Anticipating enchantment

The myth of editorial perfection and the legend of the solo author

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  • Published 20240206
  • ISBN: 978-1-922212-92-4
  • Extent: 203pp
  • Paperback, ePub, PDF, Kindle compatible

TELLING A STRANGER that you are a book editor normally results in one of two responses. Either you’ll be told that editing has deteriorated – whether in the past five or fifty years depends on your interlocutor. Or the charge is that editors intervene too much, their contribution a sort of con job perpetrated on unsuspecting readers. Both responses are characterised as a symptom of the evils of capitalism: either there is no money for proper editing anymore, or books are being smooshed into more marketable boxes. Some claim that there is no proper editing because they’ve found typos or misused words and phrases in contemporary books. Others hold that editorial interventions are extreme and endanger the concept of authorship.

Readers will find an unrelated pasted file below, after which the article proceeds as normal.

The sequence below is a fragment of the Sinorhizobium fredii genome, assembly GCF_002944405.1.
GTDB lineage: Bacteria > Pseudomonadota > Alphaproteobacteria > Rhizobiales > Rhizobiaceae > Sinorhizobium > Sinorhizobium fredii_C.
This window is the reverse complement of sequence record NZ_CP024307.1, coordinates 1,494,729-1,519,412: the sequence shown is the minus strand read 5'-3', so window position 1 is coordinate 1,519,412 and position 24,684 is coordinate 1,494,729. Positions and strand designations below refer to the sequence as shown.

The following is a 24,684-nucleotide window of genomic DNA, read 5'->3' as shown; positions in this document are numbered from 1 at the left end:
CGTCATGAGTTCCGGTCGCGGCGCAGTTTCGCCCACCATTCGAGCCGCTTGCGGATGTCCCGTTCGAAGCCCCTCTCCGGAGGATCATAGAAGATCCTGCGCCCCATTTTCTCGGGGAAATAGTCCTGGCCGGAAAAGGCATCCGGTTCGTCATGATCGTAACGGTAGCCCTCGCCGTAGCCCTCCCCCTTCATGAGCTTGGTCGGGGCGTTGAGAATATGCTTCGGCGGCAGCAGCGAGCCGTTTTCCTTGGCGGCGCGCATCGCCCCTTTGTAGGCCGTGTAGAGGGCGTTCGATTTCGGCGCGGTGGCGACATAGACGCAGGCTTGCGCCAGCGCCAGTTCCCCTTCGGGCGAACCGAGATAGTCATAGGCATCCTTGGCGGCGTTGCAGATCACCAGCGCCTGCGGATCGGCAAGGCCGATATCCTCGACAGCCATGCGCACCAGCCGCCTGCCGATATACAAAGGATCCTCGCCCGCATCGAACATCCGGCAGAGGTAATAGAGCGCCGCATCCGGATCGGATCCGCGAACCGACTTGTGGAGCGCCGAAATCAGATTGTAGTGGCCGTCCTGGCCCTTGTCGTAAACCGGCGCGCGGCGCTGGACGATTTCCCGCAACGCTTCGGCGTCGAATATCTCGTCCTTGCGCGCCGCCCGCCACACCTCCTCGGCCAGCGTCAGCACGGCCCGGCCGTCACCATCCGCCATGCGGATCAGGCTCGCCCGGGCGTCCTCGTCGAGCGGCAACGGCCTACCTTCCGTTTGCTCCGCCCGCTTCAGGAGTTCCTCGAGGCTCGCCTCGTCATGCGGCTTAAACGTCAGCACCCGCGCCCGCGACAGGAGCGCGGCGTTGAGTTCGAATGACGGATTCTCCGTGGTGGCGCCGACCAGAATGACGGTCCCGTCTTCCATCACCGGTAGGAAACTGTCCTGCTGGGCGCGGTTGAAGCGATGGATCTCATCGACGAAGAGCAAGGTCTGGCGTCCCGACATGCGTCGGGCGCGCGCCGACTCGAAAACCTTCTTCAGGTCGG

But, as with any generalisation, the reality is much more complicated. As a book editor and researcher of editing and publishing history, I have defences for each accusation, if it will please the court of public opinion.

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About the author

Alice Grundy

Alice Grundy has been a book editor for the past fifteen years and is completing a PhD at ANU. Her thesis forms the basis for...

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